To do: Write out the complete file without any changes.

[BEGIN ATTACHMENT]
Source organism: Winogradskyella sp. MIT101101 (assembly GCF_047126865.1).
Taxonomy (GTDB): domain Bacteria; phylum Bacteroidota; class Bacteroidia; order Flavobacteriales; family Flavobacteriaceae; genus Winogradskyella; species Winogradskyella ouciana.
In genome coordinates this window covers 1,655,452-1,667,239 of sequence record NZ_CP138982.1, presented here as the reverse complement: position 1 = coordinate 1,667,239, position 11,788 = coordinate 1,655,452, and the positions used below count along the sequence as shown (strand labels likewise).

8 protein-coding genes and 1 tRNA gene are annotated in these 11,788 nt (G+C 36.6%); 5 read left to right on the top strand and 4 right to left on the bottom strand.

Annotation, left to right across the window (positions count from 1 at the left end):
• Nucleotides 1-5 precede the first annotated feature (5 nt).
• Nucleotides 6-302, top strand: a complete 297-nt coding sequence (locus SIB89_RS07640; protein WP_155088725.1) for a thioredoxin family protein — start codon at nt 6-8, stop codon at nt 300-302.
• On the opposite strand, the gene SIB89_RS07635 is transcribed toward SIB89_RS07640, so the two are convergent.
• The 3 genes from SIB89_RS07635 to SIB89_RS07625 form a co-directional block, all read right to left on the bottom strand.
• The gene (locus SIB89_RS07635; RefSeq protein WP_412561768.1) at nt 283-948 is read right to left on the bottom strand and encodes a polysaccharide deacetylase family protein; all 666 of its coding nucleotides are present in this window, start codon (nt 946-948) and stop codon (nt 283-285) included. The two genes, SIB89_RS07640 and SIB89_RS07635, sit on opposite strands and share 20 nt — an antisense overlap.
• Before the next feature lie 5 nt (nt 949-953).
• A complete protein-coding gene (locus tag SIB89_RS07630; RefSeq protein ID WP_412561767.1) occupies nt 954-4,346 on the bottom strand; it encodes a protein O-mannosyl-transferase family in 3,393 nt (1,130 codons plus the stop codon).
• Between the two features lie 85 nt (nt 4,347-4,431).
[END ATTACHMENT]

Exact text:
Source organism: Winogradskyella sp. MIT101101 (assembly GCF_047126865.1).
Taxonomy (GTDB): domain Bacteria; phylum Bacteroidota; class Bacteroidia; order Flavobacteriales; family Flavobacteriaceae; genus Winogradskyella; species Winogradskyella ouciana.
In genome coordinates this window covers 1,655,452-1,667,239 of sequence record NZ_CP138982.1, presented here as the reverse complement: position 1 = coordinate 1,667,239, position 11,788 = coordinate 1,655,452, and the positions used below count along the sequence as shown (strand labels likewise).

8 protein-coding genes and 1 tRNA gene are annotated in these 11,788 nt (G+C 36.6%); 5 read left to right on the top strand and 4 right to left on the bottom strand.

Annotation, left to right across the window (positions count from 1 at the left end):
• Nucleotides 1-5 precede the first annotated feature (5 nt).
• Nucleotides 6-302, top strand: a complete 297-nt coding sequence (locus SIB89_RS07640; protein WP_155088725.1) for a thioredoxin family protein — start codon at nt 6-8, stop codon at nt 300-302.
• On the opposite strand, the gene SIB89_RS07635 is transcribed toward SIB89_RS07640, so the two are convergent.
• The 3 genes from SIB89_RS07635 to SIB89_RS07625 form a co-directional block, all read right to left on the bottom strand.
• The gene (locus SIB89_RS07635; RefSeq protein WP_412561768.1) at nt 283-948 is read right to left on the bottom strand and encodes a polysaccharide deacetylase family protein; all 666 of its coding nucleotides are present in this window, start codon (nt 946-948) and stop codon (nt 283-285) included. The two genes, SIB89_RS07640 and SIB89_RS07635, sit on opposite strands and share 20 nt — an antisense overlap.
• Before the next feature lie 5 nt (nt 949-953).
• A complete protein-coding gene (locus tag SIB89_RS07630; RefSeq protein ID WP_412561767.1) occupies nt 954-4,346 on the bottom strand; it encodes a protein O-mannosyl-transferase family in 3,393 nt (1,130 codons plus the stop codon).
• Between the two features lie 85 nt (nt 4,347-4,431).